Joan of the Internet. Yes to all this.

People with self-respect exhibit a certain toughness, a kind of moral nerve; they display what was once called character…Character—the willingness to accept responsibility for one’s own life—is the source from which self-respect springs.” Joan Didion, Slouching Towards Bethlehem

Celene-Campagin-667x1024

This past week fierce novelist, essayist, journalist, and screenwriter Joan Didion was photographed by Jürgen Teller and named the face of Céline, a French ready-to-wear and leather goods luxury brand.

I work with many Millennials, and SHOCKINGLY found that none of them knew who Joan Didion was.  Yet another reason to bring to the fore faces of women who have come before them. Yes, in a clothing campaign. It’s taking up space with an image of an older woman, looking fierce, glam, and strong. Another girl said, “oh, I just thought that was some old lady.” Ok: beyond concerning. But even the insertion of her image, of this hag (not), it opens up a conversation. Who is this some old lady? It’s shocking that it’s shocking that we don’t see more of this. Just like seeing Alyssa Milano pregnant on Project Runway All Stars feels like some freaking revolution. We just don’t see this, and we should. The old, the pregnant. Oh, that what which we’ll become. Over time.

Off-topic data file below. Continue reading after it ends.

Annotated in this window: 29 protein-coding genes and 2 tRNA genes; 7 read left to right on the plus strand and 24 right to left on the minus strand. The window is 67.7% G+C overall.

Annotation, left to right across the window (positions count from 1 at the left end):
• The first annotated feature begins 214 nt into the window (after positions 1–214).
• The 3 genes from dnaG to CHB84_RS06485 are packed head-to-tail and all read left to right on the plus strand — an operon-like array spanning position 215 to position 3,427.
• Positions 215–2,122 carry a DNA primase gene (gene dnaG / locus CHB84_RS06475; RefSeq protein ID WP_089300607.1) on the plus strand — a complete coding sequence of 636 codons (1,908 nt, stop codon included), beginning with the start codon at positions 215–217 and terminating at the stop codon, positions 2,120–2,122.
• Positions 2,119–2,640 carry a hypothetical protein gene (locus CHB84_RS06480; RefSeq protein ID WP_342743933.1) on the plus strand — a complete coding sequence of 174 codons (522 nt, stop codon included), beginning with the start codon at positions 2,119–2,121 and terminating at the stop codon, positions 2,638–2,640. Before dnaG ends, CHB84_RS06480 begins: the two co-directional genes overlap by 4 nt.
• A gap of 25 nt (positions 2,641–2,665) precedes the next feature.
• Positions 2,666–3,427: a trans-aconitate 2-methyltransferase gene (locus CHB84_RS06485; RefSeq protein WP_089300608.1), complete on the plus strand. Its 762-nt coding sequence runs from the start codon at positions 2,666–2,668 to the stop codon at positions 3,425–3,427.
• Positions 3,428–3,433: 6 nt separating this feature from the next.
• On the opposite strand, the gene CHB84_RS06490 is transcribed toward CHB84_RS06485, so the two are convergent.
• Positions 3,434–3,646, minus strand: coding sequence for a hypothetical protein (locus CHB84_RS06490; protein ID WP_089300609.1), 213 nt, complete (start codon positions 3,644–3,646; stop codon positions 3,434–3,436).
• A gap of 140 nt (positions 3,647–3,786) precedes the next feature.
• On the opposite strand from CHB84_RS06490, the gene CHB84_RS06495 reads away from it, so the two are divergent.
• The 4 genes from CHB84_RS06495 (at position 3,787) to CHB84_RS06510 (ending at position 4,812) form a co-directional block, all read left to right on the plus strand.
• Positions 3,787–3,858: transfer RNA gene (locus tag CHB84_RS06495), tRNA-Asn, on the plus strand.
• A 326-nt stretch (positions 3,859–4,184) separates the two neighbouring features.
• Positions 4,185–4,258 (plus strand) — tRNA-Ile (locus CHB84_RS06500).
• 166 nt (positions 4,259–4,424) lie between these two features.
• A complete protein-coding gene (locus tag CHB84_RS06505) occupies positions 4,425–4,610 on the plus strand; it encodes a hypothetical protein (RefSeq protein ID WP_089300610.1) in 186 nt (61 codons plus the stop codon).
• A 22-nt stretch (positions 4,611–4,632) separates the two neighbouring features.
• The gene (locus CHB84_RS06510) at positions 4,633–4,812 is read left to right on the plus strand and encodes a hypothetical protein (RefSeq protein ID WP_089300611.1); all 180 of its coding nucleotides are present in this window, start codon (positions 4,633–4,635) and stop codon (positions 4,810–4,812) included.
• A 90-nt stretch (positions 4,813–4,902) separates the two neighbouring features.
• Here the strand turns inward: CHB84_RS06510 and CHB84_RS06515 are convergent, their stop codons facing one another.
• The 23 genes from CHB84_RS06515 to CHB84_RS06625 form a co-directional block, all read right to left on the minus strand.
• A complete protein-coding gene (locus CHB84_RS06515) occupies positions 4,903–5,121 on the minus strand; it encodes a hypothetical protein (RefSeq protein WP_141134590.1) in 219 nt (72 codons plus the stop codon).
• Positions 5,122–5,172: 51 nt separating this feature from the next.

At age 80, Joan Didion emits her usual tough-as-nails cool in the campaign image. The quote above is from her seminal essay “Self-respect: Its Source, Its Power,” first published in Vogue in 1961, and later republished in her 1968 collection, Slouching Towards Bethlehem.

A wry observer of the everyday, never self-indulgent. Fearless. The epitome of self-respect in every phase of her life…a writer whose uncanny observations mapped 60’s zeitgeist from the Vietnam War to the Women’s Movement, to what it means to be a writer and a woman, to the death of first her husband, and then her child.

Warrior. F- yes if it was market research that brought one of my personal heroines into the Tumblr-verse. Because it’s glam, it has the possibility of first seducing, and then bringing a new reader to her wry text. 

Further reading: 

Bustle

The Atlantic

These 2 articles question the Joan/Céline collab.

The Awl 

NY Mag

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